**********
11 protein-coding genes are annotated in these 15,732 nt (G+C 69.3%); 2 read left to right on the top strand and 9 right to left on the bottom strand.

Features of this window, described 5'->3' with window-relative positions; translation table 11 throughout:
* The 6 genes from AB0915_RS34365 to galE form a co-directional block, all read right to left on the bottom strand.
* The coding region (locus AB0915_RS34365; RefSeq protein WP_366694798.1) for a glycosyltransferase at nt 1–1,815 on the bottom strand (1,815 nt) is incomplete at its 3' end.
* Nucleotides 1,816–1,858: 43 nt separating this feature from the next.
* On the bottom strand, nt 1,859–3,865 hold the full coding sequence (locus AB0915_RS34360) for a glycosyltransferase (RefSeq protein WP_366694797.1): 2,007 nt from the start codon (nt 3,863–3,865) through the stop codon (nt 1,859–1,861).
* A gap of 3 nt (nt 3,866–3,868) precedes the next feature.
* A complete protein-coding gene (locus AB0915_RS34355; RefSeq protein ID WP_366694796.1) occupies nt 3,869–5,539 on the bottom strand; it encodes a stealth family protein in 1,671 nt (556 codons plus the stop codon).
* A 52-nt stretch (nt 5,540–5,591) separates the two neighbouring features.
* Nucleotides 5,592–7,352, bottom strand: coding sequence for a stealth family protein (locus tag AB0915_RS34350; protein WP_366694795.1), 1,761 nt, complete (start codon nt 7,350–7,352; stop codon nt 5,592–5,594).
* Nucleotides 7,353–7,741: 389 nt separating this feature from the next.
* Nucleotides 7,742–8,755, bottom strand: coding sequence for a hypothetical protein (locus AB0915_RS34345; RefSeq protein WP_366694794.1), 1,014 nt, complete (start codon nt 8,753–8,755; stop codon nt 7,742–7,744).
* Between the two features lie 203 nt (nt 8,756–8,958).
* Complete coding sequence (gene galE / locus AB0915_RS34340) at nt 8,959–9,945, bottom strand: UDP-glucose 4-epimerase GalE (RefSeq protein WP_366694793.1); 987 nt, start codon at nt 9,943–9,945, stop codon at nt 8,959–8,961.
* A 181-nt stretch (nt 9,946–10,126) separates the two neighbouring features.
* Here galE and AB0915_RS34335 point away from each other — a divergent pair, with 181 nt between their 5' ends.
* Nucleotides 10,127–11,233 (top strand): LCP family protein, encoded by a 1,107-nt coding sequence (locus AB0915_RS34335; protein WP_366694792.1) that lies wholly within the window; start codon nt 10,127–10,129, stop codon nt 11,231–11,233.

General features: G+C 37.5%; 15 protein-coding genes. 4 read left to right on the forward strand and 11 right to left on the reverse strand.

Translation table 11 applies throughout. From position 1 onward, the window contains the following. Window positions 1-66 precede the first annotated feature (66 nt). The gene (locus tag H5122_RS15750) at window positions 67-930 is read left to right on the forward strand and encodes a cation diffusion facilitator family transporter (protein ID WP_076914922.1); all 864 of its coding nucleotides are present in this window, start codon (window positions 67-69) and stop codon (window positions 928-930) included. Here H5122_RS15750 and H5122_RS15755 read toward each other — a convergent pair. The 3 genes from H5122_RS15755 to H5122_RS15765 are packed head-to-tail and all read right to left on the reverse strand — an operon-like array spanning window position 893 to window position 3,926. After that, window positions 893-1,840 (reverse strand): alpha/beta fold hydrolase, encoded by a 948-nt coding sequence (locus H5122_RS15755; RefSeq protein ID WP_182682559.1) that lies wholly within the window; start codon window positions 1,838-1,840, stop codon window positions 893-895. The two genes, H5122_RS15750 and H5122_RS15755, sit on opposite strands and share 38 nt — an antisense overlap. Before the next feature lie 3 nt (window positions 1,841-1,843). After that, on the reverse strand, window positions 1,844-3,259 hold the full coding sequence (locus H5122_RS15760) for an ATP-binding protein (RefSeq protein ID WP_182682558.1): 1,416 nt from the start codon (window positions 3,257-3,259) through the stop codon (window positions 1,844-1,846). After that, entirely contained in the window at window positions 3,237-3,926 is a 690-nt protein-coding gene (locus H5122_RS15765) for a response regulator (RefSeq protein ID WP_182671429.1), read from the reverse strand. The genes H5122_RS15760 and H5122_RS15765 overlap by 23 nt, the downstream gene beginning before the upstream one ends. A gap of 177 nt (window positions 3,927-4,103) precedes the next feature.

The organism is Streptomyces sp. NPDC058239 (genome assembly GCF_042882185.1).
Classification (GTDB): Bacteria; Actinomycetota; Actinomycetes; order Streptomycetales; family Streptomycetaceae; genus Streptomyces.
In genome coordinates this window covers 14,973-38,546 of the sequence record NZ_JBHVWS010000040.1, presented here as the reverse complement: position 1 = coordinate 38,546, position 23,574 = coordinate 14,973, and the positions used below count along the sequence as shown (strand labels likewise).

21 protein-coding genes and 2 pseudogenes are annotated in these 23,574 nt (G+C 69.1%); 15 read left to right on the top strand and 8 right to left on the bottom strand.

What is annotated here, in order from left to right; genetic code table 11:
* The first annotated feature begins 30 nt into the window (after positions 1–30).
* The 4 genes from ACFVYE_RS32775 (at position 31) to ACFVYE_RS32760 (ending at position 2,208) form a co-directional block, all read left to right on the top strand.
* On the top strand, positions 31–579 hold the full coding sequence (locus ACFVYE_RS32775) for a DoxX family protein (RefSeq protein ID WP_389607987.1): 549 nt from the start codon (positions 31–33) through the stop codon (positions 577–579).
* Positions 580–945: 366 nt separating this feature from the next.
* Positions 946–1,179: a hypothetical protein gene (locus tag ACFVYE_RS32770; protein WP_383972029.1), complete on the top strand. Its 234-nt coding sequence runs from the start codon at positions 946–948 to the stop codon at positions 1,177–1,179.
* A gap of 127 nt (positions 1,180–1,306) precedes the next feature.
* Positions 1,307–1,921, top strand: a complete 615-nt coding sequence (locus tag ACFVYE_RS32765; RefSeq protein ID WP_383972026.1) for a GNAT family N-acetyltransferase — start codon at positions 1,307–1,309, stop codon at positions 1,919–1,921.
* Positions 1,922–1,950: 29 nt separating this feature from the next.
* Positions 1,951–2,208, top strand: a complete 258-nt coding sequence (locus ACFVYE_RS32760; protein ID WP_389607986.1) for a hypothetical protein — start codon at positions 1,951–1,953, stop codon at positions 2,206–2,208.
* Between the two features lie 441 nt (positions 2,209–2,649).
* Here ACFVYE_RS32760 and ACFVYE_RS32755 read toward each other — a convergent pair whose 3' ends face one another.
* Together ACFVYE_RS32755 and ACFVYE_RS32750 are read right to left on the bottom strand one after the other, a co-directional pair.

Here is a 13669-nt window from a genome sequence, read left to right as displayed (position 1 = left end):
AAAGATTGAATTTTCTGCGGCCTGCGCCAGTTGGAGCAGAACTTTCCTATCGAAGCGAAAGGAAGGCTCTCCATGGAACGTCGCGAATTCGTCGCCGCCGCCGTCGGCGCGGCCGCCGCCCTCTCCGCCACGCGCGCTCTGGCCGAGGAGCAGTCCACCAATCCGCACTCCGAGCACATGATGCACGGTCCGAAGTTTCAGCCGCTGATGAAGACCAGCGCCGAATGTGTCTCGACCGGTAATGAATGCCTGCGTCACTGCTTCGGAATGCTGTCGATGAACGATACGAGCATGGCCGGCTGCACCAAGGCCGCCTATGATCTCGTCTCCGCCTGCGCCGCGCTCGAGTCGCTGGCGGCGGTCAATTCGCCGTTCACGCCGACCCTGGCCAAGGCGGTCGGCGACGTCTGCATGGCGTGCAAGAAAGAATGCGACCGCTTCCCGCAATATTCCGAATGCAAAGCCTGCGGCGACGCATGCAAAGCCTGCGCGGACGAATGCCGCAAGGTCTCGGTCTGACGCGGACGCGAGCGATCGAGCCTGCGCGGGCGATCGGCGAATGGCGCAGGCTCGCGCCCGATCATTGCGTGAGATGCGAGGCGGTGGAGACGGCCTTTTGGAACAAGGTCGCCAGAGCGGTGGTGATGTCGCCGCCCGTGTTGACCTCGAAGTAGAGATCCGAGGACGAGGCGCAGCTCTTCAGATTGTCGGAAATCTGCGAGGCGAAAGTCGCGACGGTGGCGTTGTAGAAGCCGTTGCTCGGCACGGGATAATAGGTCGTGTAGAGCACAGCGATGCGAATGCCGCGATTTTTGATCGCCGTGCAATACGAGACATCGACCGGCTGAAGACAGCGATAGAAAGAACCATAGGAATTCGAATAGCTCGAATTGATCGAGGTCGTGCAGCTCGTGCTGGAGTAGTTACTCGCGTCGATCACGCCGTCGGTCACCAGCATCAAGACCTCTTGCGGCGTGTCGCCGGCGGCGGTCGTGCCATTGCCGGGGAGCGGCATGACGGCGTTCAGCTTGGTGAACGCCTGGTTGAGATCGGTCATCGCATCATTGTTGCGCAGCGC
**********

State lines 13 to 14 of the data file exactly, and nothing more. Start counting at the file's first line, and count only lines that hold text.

* Between the two features lie 203 nt (nt 8,756–8,958).
* Complete coding sequence (gene galE / locus AB0915_RS34340) at nt 8,959–9,945, bottom strand: UDP-glucose 4-epimerase GalE (RefSeq protein WP_366694793.1); 987 nt, start codon at nt 9,943–9,945, stop codon at nt 8,959–8,961.